September 2, 2010

Bad News Out of GM Is Not News at AP

APheartsGM081210The news out of Government/General Motors the past couple of days hasn’t been particularly good.

First, August sales results were disappointing. Second, it become known today that GM will attempt to go public on November 18, a later than originally hoped post-election date chosen to hopefully allow for another reported quarterly profit to boost investors’ appetite for its shares.

As so often has been the case during Democratic administrations when unfavorable developments arise, the UK press has seen potential problems with the IPO, while the Associated Press has been acting as if all is well.

In two separate items, AP reporters couldn’t even bring themselves to tell readers what the company’s real August sales decline was.

In a report yesterday on the industry’s awful August, reporters Dee-Ann Durbin and Tom Krisher were appropriately gloomy overall, but they massaged GM’s reported result (bolds are mine throughout this post):

Americans nervous about the drumbeat of bad economic news stayed away from auto showrooms. Automakers nervous about their bottom lines didn’t offer deals to lure them in.

As a result, it was the worst August for U.S. auto sales since 1983, when the country was at the end of a double-dip recession. General Motors, Toyota, Honda and Ford all reported declines from the month before and from a year earlier.

The bleak results were a reminder that, for all the good news about the turnaround of the Detroit automakers, the market for cars and trucks in the United States remains frail. Initial data showed sales came in at about 997,000, down 5 percent from July, according to AutoData Corp.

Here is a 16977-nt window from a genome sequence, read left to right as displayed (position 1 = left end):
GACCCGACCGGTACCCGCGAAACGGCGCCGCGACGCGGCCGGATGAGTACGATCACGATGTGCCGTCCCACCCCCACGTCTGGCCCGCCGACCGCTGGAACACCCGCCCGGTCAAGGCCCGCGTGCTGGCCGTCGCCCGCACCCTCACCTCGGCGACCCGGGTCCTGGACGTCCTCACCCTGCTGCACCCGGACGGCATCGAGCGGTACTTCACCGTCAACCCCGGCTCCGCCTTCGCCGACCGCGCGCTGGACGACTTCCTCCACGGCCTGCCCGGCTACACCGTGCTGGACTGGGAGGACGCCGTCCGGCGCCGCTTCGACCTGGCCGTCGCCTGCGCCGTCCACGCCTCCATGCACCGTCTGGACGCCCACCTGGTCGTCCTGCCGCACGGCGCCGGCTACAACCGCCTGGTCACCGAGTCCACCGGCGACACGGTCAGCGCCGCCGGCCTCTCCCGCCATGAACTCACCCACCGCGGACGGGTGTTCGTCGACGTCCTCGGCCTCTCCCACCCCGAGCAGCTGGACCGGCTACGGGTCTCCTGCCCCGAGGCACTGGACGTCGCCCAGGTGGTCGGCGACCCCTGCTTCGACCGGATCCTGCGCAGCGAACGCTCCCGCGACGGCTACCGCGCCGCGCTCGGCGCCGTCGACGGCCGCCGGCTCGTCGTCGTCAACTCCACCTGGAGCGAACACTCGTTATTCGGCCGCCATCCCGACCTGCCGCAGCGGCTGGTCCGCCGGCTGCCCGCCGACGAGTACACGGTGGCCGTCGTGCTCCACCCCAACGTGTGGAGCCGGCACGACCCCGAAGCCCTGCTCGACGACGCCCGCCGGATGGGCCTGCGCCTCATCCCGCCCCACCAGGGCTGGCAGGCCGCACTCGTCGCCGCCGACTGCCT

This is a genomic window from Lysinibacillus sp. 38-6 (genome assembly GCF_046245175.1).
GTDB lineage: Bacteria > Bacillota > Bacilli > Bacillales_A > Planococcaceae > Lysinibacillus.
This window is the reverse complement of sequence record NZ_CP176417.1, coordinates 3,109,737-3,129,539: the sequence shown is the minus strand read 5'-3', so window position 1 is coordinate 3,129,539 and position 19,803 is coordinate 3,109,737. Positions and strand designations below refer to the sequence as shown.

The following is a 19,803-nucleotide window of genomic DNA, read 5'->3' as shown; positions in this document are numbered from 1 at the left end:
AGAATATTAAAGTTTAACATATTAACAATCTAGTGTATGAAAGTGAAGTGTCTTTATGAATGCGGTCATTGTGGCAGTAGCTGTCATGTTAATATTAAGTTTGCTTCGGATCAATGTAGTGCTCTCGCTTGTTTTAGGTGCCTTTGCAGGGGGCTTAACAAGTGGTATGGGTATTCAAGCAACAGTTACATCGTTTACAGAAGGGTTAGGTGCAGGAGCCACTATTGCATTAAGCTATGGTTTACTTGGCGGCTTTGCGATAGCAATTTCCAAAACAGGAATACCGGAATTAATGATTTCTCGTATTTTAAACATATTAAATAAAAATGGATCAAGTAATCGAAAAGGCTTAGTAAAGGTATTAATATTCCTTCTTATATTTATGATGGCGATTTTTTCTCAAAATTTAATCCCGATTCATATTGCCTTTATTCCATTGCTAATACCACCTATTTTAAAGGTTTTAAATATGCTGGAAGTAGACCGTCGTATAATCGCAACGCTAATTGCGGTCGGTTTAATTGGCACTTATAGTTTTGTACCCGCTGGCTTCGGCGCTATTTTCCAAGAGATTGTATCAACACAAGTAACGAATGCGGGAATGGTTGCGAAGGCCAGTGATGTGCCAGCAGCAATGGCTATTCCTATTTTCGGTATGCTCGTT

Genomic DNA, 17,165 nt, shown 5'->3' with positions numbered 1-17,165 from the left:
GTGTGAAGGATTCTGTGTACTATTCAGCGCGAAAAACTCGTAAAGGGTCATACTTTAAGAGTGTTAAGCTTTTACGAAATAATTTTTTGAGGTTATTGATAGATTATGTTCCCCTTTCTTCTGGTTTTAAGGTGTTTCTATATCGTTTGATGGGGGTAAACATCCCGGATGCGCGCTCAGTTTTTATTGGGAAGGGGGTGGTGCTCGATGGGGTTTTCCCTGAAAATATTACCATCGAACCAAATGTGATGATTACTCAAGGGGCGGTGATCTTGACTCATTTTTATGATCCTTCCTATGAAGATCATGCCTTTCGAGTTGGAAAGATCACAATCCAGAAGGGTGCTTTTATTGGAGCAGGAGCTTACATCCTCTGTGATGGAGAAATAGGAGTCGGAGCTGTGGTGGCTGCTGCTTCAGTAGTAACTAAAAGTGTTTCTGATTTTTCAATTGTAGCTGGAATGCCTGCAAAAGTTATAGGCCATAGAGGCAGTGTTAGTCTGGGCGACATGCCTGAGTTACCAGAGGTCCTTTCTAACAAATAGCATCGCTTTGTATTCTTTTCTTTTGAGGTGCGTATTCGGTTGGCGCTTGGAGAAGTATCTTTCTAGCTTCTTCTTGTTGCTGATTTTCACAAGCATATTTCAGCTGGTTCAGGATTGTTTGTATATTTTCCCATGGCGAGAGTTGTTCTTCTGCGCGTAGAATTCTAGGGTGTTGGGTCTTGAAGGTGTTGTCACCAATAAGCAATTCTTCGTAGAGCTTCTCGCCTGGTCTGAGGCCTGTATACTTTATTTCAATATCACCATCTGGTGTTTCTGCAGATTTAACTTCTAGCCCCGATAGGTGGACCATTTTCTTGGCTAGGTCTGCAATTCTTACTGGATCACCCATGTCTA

“Coming in below a million units is eye-opening for August,” said Paul Ballew, a former chief economist for GM. “I never thought I’d see that. That’s a tepid month for August, which is supposed to be one of the top months of the year.”

“We know it’s going to be a modest recovery. It’s going to be bumpy,” said Don Johnson, GM’s vice president of U.S. sales. “What we don’t want to do is get back to putting incentives in the marketplace to keep the plants running.”

… Overall, sales at Ford were down 5 percent from July and 11 percent from last August. At GM, sales of its four remaining brands were down 7 percent from a month ago and 11 percent from a year ago.

For the year so far, sales are up 5 percent at GM, which is preparing for an initial public offering of its stock that could come as early as next month.

We learned today that the “next month” part concerning the IPO isn’t going to happen. In her report today, Durbin’s massage was more thorough:

Analyst: GM plans to sell shares on Nov. 18

General Motors plans to start trading shares again on Nov. 18, timing that allows the company one more quarter of earnings to build its case to investors, a firm that researches initial public offerings said Thursday.

Scott Sweet, the managing partner of IPO Boutique, said GM plans to price the shares on Nov. 17 and begin selling them the next day. He said the automaker wants to start a two-week a road show to drum up investor interest on Nov. 3, the day after the midterm congressional elections.

It’s unclear if the IPO dates have been finalized. Two people with knowledge of the process say the automaker’s board hasn’t approved a date for the IPO but is expected to meet next week to discuss the issue. GM is in a “quiet period” before an IPO, so no one is authorized to discuss the process publicly.

… Sweet said his information comes from multiple people on Wall Street but declined to name them. He says the company hasn’t yet established a price for the shares, but hopes to raise $15 to $20 billion with the initial public offering.

The timing could disappoint some Democrats who supported the government’s $50 billion bailout of GM last year and wanted to point to a successful IPO before the elections.

… But one more quarter of earnings could help the automaker establish that it is healthy and capable of making sustained profits. GM earned $2.2 billion in the first half of 2010 despite depressed U.S. auto sales, but it lost $3.4 billion in the fourth quarter of last year.

GM also hopes the U.S. auto market sees some modest improvement this fall. On Wednesday it said its U.S. sales fell 5 percent from July and 11 percent from last August, when they were boosted by the Cash for Clunkers program.